First-time demonstrators: Friends of the Earth’s top tips.

16th August 2019
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Over the past couple of years demonstrations in the UK have seen a resurgence in popularity, and the Global Climate Strikes in September 2019 are likely to attract hundreds of thousands of people –young and old. Despite the friendly atmosphere, it’s not uncommon to be nervous or unsure – especially if you’re a first-timer.

From pinning down a meeting point to bringing snacks for the march, we’ve pulled together the top tips for the first-time demonstrator – pooling knowledge from over 40 years of campaigning experience. 

  1. Bring a buddy. It’s always less scary when you’re not flying solo. Demonstrations are peaceful, welcoming atmospheres but pairing up with a friend or bringing your family is a great way to boost your confidence ahead of your first march.
  2. Wear comfortable clothes. To make the most of your experience you’ll want to stay for several hours, so you won’t want to cut things short because of rubbing shoes! Keep the unpredictable UK weather in mind; bring sun cream for a heatwave and a packable raincoat for downpours.Wearing matching clothing will also help you spot the members of your group easier – particularly helpful with kids! And if you want to print a custom slogan or your group’s name, you can do so easily in our shop. 
  3. Plan your exact meeting point. Demonstrations are busy and the dense cluster of people can lead to weakened phone signalTravelling with your friends or family is the best way to ensure that you’re together from the outset. If you’re meeting people there it’s better to choose somewhere a bit further away from the gathering point and then head over together – it’s hard to find a familiar face in a massive march. Also take your pal with you if you have to break off the march route to use the toilet, as they may be hard to find again.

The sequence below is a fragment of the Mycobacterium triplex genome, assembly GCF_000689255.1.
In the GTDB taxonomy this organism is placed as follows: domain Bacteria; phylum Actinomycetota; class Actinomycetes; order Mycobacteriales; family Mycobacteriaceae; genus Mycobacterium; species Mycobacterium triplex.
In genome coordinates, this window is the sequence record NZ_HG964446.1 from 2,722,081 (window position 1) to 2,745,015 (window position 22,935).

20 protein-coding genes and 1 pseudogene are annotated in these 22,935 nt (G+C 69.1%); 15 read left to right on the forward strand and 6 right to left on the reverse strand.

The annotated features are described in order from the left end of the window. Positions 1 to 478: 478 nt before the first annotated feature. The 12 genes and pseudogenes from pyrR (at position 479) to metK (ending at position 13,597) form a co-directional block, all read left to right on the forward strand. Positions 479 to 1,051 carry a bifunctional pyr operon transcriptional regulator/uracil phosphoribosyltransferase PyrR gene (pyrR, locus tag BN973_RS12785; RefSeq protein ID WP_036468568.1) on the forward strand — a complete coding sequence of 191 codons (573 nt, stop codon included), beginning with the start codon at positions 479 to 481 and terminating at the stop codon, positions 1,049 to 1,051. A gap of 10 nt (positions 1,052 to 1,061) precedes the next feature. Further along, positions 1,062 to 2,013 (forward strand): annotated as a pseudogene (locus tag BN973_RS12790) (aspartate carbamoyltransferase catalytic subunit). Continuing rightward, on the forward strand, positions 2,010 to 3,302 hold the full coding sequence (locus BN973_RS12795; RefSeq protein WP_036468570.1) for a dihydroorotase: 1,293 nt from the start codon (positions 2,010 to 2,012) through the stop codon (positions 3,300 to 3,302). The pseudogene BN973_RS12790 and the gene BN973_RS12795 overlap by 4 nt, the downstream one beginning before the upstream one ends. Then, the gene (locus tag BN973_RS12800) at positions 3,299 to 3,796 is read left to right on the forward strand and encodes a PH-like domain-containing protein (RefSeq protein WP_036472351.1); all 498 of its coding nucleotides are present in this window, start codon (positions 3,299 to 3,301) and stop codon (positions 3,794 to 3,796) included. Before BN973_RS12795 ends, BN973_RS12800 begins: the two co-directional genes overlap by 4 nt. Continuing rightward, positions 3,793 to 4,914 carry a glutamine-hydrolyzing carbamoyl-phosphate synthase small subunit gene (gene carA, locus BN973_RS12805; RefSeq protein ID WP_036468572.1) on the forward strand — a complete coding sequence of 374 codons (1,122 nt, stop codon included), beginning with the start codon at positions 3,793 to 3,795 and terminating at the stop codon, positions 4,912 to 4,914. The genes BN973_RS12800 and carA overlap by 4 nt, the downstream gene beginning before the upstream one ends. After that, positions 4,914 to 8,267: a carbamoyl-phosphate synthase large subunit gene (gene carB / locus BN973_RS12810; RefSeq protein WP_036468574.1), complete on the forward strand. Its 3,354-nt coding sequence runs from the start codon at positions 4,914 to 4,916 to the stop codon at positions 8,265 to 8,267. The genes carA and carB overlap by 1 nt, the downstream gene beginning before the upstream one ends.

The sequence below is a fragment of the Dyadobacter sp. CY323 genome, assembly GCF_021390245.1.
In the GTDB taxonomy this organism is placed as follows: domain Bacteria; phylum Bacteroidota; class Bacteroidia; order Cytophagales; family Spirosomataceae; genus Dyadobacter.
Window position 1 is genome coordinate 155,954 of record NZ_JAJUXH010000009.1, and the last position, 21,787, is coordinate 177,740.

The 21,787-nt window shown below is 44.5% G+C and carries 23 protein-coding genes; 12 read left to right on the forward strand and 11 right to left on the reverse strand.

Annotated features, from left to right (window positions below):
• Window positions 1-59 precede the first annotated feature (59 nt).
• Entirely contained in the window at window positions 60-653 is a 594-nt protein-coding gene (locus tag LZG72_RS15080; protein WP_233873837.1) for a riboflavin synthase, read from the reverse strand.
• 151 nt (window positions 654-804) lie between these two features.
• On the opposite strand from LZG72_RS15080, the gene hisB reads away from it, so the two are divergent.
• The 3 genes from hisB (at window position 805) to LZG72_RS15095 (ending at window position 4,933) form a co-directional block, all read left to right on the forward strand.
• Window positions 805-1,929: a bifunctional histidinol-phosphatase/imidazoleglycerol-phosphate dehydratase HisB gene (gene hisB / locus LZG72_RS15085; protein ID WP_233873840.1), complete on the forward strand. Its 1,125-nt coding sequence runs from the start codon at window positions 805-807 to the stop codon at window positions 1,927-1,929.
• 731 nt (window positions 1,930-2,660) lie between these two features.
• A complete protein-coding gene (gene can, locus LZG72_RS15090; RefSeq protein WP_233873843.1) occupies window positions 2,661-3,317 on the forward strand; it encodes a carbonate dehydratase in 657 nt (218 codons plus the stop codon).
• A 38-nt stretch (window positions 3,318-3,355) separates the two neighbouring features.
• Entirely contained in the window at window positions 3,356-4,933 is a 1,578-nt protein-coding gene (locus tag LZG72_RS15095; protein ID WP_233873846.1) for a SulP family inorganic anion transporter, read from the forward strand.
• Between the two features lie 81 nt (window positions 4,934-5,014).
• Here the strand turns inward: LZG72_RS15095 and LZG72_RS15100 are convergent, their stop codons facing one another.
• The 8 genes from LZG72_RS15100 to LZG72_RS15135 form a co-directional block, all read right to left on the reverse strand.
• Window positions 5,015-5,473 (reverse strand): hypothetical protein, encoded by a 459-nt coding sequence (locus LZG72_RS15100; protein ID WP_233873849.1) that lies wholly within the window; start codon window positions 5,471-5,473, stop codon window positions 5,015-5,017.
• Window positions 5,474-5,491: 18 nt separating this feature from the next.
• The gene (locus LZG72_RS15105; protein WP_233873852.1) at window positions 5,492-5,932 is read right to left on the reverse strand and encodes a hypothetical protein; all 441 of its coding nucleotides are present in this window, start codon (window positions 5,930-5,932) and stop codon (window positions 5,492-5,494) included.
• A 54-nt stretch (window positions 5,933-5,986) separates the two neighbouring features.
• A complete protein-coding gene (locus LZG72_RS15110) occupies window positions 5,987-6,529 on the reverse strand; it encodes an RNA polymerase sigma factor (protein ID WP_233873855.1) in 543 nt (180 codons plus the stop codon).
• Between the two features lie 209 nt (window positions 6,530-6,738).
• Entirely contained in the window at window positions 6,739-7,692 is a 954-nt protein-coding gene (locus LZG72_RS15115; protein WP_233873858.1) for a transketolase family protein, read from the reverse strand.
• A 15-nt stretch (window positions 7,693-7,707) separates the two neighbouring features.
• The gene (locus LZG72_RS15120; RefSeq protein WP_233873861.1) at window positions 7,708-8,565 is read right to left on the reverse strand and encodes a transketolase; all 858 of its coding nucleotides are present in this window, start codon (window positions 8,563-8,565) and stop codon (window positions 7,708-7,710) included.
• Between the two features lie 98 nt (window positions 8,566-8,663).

4. Snacks maketh the protestor. Demonstrations can be hard work (especially if you’ve got little ones on your shoulders), so keep your energy levels up by bringing plenty of snacks and water for you and your group – in a reusable bottle, of course. 
  5. Get creative and colourful. If you have the time beforehand, go to town on a placard. From creative wordplay to bold colours, placards are what form the most memorable images from demonstrations. Not to worry if you’ve not got the time though, you can pick up materials from organisers (and at the end of the day it’s your presence and voice which matter the most.)
  6. Come ready for fun… There are usually bands, choirs and musicians that come to demonstrations so get ready to dance as well as march!
  7. …and be open to making new friends. Demonstrations are a great place to meet new people and make friends. Bring something to share with protesters you don’t know yet. Anything from chocolates or satsumas to music or smiles; sharing with your fellow protesters will increase feelings of unity and lift everybody’s mood.
  8. Embrace new ideas. With such a wide range of strikers, the demonstration will be a great opportunity to talk to other people about the issues close to their hearts and find out about amazing campaigns you never knew existed.
  9. Social media is a powerful tool. Posting to social media with the relevant hashtag is the best way of spreading the message as far as possible, especially among those who are unable to join the demonstration. That said, make sure you’re present in the moment and not looking at a phone screen too much – you’ll want to make the most of your experience, and you may also struggle with signal.
  10. Be ready for what comes next. Marches are a great way to show how many people are care about the climate crisis, but one march won’t solve all our problems. Be ready to get involved after the march (you can have a sit down and a cup of tea first). From joining a Climate Action group , writing to your MP, or just talking to your friends and family about the issues you’ve campaigned around –there’s lots you can do to keep the demonstration going.